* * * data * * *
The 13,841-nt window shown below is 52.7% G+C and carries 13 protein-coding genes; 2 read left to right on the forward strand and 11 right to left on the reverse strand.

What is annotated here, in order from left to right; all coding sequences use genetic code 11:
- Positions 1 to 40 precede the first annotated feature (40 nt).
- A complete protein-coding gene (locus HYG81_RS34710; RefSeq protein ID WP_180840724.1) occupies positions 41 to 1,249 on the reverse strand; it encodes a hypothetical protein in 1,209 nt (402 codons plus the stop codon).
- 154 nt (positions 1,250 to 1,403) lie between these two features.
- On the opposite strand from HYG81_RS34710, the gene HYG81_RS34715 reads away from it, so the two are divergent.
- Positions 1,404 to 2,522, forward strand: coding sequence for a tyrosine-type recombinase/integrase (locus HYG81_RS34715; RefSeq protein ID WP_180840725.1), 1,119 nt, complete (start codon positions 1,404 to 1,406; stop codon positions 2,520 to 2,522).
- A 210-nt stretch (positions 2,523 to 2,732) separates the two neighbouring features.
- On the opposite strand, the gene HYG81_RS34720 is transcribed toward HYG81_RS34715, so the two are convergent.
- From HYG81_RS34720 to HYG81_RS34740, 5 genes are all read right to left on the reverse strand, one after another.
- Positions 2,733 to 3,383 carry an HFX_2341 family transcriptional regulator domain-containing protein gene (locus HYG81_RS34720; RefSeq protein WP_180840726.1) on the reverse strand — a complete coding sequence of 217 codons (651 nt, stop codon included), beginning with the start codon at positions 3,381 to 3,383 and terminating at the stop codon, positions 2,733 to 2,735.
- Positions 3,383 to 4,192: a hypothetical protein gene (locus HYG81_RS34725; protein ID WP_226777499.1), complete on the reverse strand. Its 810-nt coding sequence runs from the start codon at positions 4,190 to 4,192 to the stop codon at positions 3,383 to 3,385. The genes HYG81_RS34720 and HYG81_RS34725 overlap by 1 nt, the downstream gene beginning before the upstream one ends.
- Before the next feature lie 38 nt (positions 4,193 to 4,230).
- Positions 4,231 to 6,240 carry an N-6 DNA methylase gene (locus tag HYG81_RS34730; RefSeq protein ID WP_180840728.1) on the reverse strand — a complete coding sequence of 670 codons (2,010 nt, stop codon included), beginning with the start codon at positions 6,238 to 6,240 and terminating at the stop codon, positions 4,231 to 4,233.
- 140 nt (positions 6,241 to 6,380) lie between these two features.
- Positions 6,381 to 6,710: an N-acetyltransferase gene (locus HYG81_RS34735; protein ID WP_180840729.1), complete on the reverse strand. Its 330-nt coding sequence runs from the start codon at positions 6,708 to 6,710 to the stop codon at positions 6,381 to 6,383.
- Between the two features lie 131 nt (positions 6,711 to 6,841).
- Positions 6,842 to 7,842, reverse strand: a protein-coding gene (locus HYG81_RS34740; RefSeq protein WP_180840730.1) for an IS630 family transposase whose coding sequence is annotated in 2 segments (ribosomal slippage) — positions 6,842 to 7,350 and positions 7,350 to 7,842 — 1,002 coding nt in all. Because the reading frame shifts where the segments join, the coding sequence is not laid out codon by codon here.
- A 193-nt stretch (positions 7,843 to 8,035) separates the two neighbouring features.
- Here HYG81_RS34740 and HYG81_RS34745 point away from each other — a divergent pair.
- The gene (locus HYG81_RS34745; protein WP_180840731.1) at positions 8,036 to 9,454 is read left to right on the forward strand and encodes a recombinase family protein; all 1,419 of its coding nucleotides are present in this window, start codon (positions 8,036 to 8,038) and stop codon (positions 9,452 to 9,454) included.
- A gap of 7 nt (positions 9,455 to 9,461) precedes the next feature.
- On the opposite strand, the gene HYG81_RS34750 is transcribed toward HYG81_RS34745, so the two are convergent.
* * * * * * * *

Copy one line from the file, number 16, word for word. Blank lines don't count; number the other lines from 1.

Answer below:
- Positions 6,381 to 6,710: an N-acetyltransferase gene (locus HYG81_RS34735; protein ID WP_180840729.1), complete on the reverse strand. Its 330-nt coding sequence runs from the start codon at positions 6,708 to 6,710 to the stop codon at positions 6,381 to 6,383.